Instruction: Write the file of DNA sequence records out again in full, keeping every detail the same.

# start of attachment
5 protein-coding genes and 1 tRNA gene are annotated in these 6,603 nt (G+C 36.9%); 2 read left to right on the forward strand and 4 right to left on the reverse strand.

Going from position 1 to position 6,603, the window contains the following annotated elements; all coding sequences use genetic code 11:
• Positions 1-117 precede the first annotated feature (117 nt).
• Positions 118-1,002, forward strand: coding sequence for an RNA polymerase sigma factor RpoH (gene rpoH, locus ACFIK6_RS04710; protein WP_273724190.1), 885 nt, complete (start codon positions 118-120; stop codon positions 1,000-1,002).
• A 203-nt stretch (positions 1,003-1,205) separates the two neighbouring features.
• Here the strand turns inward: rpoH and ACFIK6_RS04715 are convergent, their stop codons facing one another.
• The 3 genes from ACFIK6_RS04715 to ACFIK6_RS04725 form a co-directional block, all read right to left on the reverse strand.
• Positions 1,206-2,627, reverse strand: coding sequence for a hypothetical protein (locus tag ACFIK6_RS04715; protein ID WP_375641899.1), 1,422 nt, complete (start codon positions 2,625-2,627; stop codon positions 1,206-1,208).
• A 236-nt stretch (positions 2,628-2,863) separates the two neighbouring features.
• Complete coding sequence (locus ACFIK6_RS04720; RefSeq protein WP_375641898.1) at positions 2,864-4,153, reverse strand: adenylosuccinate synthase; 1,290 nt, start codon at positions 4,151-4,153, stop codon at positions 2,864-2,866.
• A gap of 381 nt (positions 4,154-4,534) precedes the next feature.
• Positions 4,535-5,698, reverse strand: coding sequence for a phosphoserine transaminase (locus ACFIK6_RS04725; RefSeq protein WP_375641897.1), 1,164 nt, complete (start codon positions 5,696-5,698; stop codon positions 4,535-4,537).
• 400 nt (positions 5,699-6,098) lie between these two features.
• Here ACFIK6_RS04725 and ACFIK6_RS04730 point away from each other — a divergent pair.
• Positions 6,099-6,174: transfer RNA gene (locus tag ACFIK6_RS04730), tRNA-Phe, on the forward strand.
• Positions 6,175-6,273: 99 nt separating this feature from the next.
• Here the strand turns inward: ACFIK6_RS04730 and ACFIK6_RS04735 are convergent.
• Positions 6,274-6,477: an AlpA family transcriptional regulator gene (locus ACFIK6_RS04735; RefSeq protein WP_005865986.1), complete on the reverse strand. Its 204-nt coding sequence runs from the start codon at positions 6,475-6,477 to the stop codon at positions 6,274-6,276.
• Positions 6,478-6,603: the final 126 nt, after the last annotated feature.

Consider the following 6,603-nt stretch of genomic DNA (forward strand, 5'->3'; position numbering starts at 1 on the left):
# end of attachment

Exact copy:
5 protein-coding genes and 1 tRNA gene are annotated in these 6,603 nt (G+C 36.9%); 2 read left to right on the forward strand and 4 right to left on the reverse strand.

Going from position 1 to position 6,603, the window contains the following annotated elements; all coding sequences use genetic code 11:
• Positions 1-117 precede the first annotated feature (117 nt).
• Positions 118-1,002, forward strand: coding sequence for an RNA polymerase sigma factor RpoH (gene rpoH, locus ACFIK6_RS04710; protein WP_273724190.1), 885 nt, complete (start codon positions 118-120; stop codon positions 1,000-1,002).
• A 203-nt stretch (positions 1,003-1,205) separates the two neighbouring features.
• Here the strand turns inward: rpoH and ACFIK6_RS04715 are convergent, their stop codons facing one another.
• The 3 genes from ACFIK6_RS04715 to ACFIK6_RS04725 form a co-directional block, all read right to left on the reverse strand.
• Positions 1,206-2,627, reverse strand: coding sequence for a hypothetical protein (locus tag ACFIK6_RS04715; protein ID WP_375641899.1), 1,422 nt, complete (start codon positions 2,625-2,627; stop codon positions 1,206-1,208).
• A 236-nt stretch (positions 2,628-2,863) separates the two neighbouring features.
• Complete coding sequence (locus ACFIK6_RS04720; RefSeq protein WP_375641898.1) at positions 2,864-4,153, reverse strand: adenylosuccinate synthase; 1,290 nt, start codon at positions 4,151-4,153, stop codon at positions 2,864-2,866.
• A gap of 381 nt (positions 4,154-4,534) precedes the next feature.
• Positions 4,535-5,698, reverse strand: coding sequence for a phosphoserine transaminase (locus ACFIK6_RS04725; RefSeq protein WP_375641897.1), 1,164 nt, complete (start codon positions 5,696-5,698; stop codon positions 4,535-4,537).
• 400 nt (positions 5,699-6,098) lie between these two features.
• Here ACFIK6_RS04725 and ACFIK6_RS04730 point away from each other — a divergent pair.
• Positions 6,099-6,174: transfer RNA gene (locus tag ACFIK6_RS04730), tRNA-Phe, on the forward strand.
• Positions 6,175-6,273: 99 nt separating this feature from the next.
• Here the strand turns inward: ACFIK6_RS04730 and ACFIK6_RS04735 are convergent.
• Positions 6,274-6,477: an AlpA family transcriptional regulator gene (locus ACFIK6_RS04735; RefSeq protein WP_005865986.1), complete on the reverse strand. Its 204-nt coding sequence runs from the start codon at positions 6,475-6,477 to the stop codon at positions 6,274-6,276.
• Positions 6,478-6,603: the final 126 nt, after the last annotated feature.

Consider the following 6,603-nt stretch of genomic DNA (forward strand, 5'->3'; position numbering starts at 1 on the left):